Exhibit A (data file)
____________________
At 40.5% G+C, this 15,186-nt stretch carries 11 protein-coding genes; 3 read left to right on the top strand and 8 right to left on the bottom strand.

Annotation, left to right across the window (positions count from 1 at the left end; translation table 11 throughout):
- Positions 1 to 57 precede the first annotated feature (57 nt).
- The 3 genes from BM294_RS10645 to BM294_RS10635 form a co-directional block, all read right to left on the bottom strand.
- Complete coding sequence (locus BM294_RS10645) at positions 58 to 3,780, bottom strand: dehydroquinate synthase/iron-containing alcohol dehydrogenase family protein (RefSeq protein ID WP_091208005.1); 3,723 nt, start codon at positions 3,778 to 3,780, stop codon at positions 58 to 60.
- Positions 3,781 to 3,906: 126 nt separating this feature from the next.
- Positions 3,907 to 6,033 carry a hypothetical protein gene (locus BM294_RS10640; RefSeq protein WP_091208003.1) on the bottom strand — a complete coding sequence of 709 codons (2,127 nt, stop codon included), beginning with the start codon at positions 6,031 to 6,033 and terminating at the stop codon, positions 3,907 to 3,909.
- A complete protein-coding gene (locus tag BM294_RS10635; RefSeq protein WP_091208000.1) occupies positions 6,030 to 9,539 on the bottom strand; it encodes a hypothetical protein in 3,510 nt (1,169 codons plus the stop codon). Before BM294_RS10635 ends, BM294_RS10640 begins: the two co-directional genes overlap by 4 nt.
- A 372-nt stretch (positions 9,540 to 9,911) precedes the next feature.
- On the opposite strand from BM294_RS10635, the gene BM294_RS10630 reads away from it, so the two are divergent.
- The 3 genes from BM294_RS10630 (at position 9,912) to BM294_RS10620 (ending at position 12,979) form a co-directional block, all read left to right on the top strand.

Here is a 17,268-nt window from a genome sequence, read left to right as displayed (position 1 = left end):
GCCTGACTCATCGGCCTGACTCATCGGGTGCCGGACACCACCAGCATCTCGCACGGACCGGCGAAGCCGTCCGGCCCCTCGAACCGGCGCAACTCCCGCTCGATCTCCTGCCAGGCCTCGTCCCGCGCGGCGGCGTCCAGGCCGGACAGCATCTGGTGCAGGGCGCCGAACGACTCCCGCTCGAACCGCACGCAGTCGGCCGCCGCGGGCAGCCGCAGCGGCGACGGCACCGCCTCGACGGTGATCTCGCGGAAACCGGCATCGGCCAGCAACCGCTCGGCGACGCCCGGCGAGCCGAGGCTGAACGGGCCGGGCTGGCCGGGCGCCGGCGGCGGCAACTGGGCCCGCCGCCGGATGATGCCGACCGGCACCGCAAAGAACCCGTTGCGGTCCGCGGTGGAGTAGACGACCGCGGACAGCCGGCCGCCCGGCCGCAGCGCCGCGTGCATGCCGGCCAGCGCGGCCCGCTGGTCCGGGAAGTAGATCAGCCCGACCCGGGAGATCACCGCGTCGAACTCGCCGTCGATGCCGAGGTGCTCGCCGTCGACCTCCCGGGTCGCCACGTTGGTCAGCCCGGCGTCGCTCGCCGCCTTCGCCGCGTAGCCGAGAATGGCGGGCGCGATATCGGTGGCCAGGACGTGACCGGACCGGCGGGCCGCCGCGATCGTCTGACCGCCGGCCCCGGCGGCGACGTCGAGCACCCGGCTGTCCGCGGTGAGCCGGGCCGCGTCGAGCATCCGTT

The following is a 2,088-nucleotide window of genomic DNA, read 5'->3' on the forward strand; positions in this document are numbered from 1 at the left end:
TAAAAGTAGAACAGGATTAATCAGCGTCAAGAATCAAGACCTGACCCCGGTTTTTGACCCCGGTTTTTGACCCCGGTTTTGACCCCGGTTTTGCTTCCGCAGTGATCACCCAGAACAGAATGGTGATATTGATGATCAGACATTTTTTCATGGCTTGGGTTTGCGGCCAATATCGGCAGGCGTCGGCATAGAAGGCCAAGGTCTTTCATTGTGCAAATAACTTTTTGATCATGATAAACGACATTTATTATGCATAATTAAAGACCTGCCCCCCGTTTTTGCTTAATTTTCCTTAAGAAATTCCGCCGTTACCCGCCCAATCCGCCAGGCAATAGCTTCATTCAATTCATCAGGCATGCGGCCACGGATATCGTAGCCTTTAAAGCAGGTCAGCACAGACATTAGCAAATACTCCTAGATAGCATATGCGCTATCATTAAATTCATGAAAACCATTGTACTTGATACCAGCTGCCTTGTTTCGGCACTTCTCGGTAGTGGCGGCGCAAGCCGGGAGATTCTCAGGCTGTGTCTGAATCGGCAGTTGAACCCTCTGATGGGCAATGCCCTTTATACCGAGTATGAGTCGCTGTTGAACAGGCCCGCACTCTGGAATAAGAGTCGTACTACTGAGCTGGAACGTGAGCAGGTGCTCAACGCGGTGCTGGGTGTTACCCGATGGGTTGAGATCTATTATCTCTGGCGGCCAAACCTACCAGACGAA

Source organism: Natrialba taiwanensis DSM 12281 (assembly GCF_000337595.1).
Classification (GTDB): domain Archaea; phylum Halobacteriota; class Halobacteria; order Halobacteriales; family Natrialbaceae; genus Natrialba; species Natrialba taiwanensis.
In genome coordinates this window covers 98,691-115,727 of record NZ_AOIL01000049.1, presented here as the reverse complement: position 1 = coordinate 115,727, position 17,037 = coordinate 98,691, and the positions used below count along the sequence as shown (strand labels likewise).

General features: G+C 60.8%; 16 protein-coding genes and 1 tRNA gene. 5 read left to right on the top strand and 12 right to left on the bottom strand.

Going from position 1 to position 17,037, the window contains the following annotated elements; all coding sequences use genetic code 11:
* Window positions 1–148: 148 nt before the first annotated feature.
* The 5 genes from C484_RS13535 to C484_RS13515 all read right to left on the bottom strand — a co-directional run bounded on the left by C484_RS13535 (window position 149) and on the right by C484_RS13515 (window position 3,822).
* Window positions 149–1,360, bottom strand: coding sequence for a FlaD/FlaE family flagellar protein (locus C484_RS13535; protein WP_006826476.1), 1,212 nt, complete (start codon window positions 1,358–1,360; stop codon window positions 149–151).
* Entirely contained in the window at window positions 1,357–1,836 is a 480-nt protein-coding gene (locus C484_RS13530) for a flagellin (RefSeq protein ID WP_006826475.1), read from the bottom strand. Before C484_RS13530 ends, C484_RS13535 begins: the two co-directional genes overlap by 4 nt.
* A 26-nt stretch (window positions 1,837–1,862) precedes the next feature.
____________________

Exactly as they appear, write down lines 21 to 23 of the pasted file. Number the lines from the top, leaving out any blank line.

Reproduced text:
* Window positions 1–148: 148 nt before the first annotated feature.
* The 5 genes from C484_RS13535 to C484_RS13515 all read right to left on the bottom strand — a co-directional run bounded on the left by C484_RS13535 (window position 149) and on the right by C484_RS13515 (window position 3,822).
* Window positions 149–1,360, bottom strand: coding sequence for a FlaD/FlaE family flagellar protein (locus C484_RS13535; protein WP_006826476.1), 1,212 nt, complete (start codon window positions 1,358–1,360; stop codon window positions 149–151).